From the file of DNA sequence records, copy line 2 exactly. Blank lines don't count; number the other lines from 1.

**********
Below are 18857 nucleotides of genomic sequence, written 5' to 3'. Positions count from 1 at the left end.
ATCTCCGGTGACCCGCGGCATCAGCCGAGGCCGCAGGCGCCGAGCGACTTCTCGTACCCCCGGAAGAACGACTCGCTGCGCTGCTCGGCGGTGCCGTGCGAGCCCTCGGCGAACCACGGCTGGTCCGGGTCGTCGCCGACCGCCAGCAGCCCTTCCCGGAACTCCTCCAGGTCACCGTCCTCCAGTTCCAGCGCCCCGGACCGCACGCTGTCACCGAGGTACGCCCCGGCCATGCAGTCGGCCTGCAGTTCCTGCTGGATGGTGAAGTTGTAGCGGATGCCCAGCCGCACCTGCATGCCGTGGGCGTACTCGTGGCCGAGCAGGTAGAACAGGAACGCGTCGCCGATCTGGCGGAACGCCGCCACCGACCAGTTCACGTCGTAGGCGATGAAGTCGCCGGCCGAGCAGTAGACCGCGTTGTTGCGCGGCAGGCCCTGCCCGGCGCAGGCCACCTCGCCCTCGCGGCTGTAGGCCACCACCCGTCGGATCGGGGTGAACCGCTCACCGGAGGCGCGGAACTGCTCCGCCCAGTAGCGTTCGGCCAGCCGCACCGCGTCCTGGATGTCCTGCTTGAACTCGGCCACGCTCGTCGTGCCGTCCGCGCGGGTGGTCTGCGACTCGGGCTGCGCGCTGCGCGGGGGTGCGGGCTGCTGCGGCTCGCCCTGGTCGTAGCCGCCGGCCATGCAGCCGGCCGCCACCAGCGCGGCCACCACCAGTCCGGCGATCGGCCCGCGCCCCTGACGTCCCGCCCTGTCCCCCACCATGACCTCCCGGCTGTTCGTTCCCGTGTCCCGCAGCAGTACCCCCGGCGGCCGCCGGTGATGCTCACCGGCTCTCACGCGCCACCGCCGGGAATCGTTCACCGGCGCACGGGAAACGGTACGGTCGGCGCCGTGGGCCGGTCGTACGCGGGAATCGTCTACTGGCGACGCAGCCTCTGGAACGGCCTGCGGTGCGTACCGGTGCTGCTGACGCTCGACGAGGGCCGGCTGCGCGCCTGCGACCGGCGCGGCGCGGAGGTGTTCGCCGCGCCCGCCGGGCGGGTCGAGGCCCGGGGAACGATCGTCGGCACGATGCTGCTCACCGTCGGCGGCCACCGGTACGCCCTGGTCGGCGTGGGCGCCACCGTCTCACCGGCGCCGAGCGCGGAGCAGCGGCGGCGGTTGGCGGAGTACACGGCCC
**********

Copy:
ATCTCCGGTGACCCGCGGCATCAGCCGAGGCCGCAGGCGCCGAGCGACTTCTCGTACCCCCGGAAGAACGACTCGCTGCGCTGCTCGGCGGTGCCGTGCGAGCCCTCGGCGAACCACGGCTGGTCCGGGTCGTCGCCGACCGCCAGCAGCCCTTCCCGGAACTCCTCCAGGTCACCGTCCTCCAGTTCCAGCGCCCCGGACCGCACGCTGTCACCGAGGTACGCCCCGGCCATGCAGTCGGCCTGCAGTTCCTGCTGGATGGTGAAGTTGTAGCGGATGCCCAGCCGCACCTGCATGCCGTGGGCGTACTCGTGGCCGAGCAGGTAGAACAGGAACGCGTCGCCGATCTGGCGGAACGCCGCCACCGACCAGTTCACGTCGTAGGCGATGAAGTCGCCGGCCGAGCAGTAGACCGCGTTGTTGCGCGGCAGGCCCTGCCCGGCGCAGGCCACCTCGCCCTCGCGGCTGTAGGCCACCACCCGTCGGATCGGGGTGAACCGCTCACCGGAGGCGCGGAACTGCTCCGCCCAGTAGCGTTCGGCCAGCCGCACCGCGTCCTGGATGTCCTGCTTGAACTCGGCCACGCTCGTCGTGCCGTCCGCGCGGGTGGTCTGCGACTCGGGCTGCGCGCTGCGCGGGGGTGCGGGCTGCTGCGGCTCGCCCTGGTCGTAGCCGCCGGCCATGCAGCCGGCCGCCACCAGCGCGGCCACCACCAGTCCGGCGATCGGCCCGCGCCCCTGACGTCCCGCCCTGTCCCCCACCATGACCTCCCGGCTGTTCGTTCCCGTGTCCCGCAGCAGTACCCCCGGCGGCCGCCGGTGATGCTCACCGGCTCTCACGCGCCACCGCCGGGAATCGTTCACCGGCGCACGGGAAACGGTACGGTCGGCGCCGTGGGCCGGTCGTACGCGGGAATCGTCTACTGGCGACGCAGCCTCTGGAACGGCCTGCGGTGCGTACCGGTGCTGCTGACGCTCGACGAGGGCCGGCTGCGCGCCTGCGACCGGCGCGGCGCGGAGGTGTTCGCCGCGCCCGCCGGGCGGGTCGAGGCCCGGGGAACGATCGTCGGCACGATGCTGCTCACCGTCGGCGGCCACCGGTACGCCCTGGTCGGCGTGGGCGCCACCGTCTCACCGGCGCCGAGCGCGGAGCAGCGGCGGCGGTTGGCGGAGTACACGGCCC